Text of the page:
Country: United States
Survey Organization: Harris Interactive, Inc.
Field Dates: February 3, 2005–February 15, 2005
Sample: Peer-nominated experts in health care policy, finance, and delivery
Sample Size: 255 (survey successfully e-mailed to 1,251 potential respondents; 20% response rate)
Interview Method: Online/E-mail
The Commonwealth Fund Health Care Opinion Leaders Survey was conducted by Harris Interactive on behalf of The Commonwealth Fund, with a broad group of more than 250 opinion leaders in health policy and innovators in health care delivery and finance. It was the second in a series of six bimonthly surveys designed to highlight leaders' perspectives on the most important and pressing health policy issues facing the nation. This survey focused on health insurance issues, including goals for the next 10 years, the future of employer-sponsored coverage, group purchasing options for small employers, individual mandates, health savings accounts, and state public program expansions. Potential respondents were identified through a two-step process involving a "nomination" survey with a core group of experts in multiple fields who were asked to name additional leaders both within and outside their areas of expertise, as well as a review of published lists and directories of recognized health experts. The detailed methodology is provided in Appendix.
The inaugural study, conducted in November/December of 2004, found that expanding coverage to the uninsured is the top concern that health care opinion leaders would like Congress to address over the next five years. The second survey focused specifically on health insurance and insurance-related policy initiatives.
Goals for the Next 10 Years: We asked opinion leaders about targets that are both desirable and achievable for various components of the health care system over the next decade. Leaders agree that within 10 years the proportion of the under-65 population without health insurance can and should be cut in half (8% vs. 18% currently). Respondents are in agreement that the maximum amount of money that consumers should spend out of pocket on health care expenses and premiums should be less than 10 percent.
Future of Employer-Sponsored Coverage: There is also consensus that employer-sponsored coverage should not be allowed to continue to decline, and that policy efforts should be made to stem this trend. Leaders' top choices to strengthen employer-sponsored coverage are: giving employers incentives to provide insurance that meets minimum standards (favored by 82%), providing low-wage workers with tax credits or other subsidies to help them enroll in employer plans (favored by 79%), and requiring employers who do not provide benefits to contribute to a fund to insure workers and their families (favored by 70%). Only 12 percent think it is appropriate to let employer-sponsored coverage continue to decline, while a slight majority (52%) would favor mandating that employers offer and contribute to coverage.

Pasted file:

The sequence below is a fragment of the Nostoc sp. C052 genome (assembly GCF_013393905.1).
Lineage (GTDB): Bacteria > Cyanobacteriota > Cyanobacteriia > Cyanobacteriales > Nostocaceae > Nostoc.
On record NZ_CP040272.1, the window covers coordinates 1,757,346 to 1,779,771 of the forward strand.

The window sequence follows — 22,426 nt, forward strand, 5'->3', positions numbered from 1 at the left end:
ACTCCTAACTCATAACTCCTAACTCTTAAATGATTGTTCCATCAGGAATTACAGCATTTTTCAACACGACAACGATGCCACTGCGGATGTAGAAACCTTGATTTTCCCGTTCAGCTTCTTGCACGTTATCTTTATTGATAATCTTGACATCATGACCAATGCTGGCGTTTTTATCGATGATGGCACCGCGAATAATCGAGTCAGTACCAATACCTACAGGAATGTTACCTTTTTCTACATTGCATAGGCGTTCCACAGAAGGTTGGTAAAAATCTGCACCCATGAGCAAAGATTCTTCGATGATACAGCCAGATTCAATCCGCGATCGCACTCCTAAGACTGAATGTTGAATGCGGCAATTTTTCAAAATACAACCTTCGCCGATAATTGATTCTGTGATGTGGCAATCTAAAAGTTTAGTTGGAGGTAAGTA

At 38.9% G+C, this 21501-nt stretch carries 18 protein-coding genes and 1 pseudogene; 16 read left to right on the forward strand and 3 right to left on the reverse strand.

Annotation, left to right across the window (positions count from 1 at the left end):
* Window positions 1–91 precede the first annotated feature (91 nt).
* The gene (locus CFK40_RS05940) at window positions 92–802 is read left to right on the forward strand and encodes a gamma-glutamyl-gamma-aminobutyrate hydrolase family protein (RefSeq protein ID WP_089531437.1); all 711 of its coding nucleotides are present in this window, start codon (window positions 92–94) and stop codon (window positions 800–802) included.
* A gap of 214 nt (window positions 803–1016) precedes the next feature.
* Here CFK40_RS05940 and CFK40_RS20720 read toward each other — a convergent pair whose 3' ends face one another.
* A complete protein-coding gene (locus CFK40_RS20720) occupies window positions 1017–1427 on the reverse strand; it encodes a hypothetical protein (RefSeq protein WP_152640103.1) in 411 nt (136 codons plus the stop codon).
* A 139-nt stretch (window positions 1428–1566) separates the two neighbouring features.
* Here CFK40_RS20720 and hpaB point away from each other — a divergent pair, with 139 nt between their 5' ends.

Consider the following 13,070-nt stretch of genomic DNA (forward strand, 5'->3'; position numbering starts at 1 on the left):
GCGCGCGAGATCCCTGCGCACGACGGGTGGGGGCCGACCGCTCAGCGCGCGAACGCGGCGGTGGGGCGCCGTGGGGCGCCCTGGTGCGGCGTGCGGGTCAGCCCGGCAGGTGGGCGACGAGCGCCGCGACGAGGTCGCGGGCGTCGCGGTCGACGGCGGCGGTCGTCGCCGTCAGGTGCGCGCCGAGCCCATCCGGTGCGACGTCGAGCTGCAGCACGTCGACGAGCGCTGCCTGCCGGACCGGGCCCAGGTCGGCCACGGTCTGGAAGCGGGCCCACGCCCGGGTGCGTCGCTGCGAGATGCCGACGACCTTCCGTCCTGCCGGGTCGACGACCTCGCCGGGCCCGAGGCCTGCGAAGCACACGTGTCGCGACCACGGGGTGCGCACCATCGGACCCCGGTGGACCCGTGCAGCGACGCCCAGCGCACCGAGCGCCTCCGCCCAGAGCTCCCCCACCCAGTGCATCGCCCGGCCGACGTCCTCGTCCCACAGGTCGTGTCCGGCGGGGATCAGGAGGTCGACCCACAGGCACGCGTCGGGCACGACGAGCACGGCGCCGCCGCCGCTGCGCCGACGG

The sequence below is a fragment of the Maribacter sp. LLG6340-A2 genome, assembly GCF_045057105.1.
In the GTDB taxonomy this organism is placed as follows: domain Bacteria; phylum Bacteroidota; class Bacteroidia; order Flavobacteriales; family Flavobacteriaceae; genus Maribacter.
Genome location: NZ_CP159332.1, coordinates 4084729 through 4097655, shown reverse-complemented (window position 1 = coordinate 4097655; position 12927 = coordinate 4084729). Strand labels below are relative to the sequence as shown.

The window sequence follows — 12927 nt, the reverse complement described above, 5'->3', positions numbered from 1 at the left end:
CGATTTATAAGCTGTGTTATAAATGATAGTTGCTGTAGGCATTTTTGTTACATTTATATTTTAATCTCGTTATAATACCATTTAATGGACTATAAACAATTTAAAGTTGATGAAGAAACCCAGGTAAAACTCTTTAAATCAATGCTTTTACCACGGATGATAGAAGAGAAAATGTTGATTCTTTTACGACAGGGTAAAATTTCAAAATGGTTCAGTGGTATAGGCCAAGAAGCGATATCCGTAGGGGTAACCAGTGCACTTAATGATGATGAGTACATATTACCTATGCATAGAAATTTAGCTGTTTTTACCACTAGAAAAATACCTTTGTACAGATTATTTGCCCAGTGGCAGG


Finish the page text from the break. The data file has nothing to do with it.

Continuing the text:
Association Health Plans and Small Business Purchasing Pools modeled on the Federal Employees Health Benefits Program: There was much agreement among opinion leaders about strategies to help small employers and the self-employed join together to buy health benefits and share the advantages of large group purchasing. Half of respondents oppose association health plans (AHPs) and the overwhelming majority favors (84%) options similar to the Federal Employees Health Benefits Program (FEHBP). By a large margin, respondents believe that plans modeled on FEHBP are more effective than AHPs in expanding coverage to the uninsured, providing greater value for premium dollars for both employers and employees, providing more essential benefits, and in expanding health plan choices. While respondents rank FEHBPs higher than AHPs in terms of their effectiveness in cutting costs to employers and employees, they express skepticism about either option being effective in achieving this goal.